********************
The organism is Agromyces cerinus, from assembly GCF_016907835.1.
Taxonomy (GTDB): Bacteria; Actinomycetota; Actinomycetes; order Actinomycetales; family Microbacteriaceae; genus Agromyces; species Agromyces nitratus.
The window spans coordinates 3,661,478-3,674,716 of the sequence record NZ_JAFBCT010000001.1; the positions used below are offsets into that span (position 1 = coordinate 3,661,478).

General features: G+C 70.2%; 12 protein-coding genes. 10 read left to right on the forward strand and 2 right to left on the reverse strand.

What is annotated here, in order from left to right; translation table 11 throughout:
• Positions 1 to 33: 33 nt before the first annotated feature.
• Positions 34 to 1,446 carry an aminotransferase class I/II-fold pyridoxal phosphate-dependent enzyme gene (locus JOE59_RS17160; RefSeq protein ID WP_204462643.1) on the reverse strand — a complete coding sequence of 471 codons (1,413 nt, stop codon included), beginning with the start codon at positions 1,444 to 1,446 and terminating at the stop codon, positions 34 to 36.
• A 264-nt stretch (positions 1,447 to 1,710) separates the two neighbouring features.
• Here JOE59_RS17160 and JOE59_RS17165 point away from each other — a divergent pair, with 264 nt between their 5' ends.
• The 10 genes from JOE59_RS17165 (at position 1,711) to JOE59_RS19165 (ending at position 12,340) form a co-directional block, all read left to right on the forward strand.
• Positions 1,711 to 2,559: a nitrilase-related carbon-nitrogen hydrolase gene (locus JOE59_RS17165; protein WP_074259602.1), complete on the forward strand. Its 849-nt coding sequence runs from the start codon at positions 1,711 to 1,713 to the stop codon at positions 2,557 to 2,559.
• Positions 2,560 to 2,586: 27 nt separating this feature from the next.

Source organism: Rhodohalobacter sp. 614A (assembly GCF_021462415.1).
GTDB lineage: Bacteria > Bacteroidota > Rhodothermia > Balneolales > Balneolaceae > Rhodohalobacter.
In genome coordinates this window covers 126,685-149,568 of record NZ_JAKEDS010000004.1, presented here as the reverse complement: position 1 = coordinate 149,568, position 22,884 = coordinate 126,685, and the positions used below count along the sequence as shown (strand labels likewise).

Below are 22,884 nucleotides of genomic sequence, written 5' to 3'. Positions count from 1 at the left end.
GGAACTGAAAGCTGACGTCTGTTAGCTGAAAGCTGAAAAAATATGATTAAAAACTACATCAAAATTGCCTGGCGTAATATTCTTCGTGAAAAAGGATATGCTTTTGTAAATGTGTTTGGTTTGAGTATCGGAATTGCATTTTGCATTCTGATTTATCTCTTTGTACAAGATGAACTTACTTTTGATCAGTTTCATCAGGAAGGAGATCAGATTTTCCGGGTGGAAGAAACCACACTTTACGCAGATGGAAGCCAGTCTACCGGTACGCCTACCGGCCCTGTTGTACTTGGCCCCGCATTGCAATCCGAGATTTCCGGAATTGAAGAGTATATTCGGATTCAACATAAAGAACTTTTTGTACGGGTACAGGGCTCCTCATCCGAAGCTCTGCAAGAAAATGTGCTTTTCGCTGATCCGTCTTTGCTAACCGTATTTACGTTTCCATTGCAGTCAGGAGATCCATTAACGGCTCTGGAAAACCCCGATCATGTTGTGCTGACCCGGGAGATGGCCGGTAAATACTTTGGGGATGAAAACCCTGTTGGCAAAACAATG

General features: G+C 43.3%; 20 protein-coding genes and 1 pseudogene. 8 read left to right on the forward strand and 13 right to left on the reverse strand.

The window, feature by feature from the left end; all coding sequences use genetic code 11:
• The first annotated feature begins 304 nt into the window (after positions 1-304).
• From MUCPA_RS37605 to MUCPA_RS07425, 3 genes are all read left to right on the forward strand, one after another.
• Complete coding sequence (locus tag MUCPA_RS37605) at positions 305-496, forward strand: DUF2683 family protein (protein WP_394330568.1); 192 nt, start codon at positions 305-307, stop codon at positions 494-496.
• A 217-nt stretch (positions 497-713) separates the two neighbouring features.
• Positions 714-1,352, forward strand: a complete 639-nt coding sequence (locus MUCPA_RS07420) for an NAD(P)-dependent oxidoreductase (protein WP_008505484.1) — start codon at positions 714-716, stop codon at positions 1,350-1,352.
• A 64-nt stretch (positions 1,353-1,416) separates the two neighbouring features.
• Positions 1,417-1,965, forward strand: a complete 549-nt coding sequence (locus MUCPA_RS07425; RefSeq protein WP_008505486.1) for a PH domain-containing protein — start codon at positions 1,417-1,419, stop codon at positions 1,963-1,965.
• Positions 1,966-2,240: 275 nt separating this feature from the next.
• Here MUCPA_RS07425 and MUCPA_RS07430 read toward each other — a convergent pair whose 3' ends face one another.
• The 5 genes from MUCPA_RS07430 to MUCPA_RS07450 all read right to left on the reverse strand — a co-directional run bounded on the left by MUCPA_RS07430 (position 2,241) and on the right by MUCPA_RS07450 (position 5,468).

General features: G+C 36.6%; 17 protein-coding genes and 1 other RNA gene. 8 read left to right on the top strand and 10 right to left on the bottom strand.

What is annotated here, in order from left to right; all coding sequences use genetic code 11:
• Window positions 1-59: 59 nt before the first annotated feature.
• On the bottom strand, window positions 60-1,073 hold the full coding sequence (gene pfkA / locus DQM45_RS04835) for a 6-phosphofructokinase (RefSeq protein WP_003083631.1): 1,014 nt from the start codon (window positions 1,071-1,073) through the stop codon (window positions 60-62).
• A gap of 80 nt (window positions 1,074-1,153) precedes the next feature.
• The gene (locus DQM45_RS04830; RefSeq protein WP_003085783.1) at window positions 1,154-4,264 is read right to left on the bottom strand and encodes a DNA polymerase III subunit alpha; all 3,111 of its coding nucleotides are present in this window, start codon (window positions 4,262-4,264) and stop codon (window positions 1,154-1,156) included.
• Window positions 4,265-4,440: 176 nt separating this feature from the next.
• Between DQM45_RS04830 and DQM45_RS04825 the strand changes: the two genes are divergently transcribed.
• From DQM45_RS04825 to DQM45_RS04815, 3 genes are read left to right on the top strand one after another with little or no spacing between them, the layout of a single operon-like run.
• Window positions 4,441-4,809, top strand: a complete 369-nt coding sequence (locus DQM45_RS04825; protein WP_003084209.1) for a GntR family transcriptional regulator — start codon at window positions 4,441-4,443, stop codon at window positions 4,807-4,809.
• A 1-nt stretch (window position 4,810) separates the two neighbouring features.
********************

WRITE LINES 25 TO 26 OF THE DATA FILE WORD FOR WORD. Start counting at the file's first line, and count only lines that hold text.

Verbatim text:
• A 64-nt stretch (positions 1,353-1,416) separates the two neighbouring features.
• Positions 1,417-1,965, forward strand: a complete 549-nt coding sequence (locus MUCPA_RS07425; RefSeq protein WP_008505486.1) for a PH domain-containing protein — start codon at positions 1,417-1,419, stop codon at positions 1,963-1,965.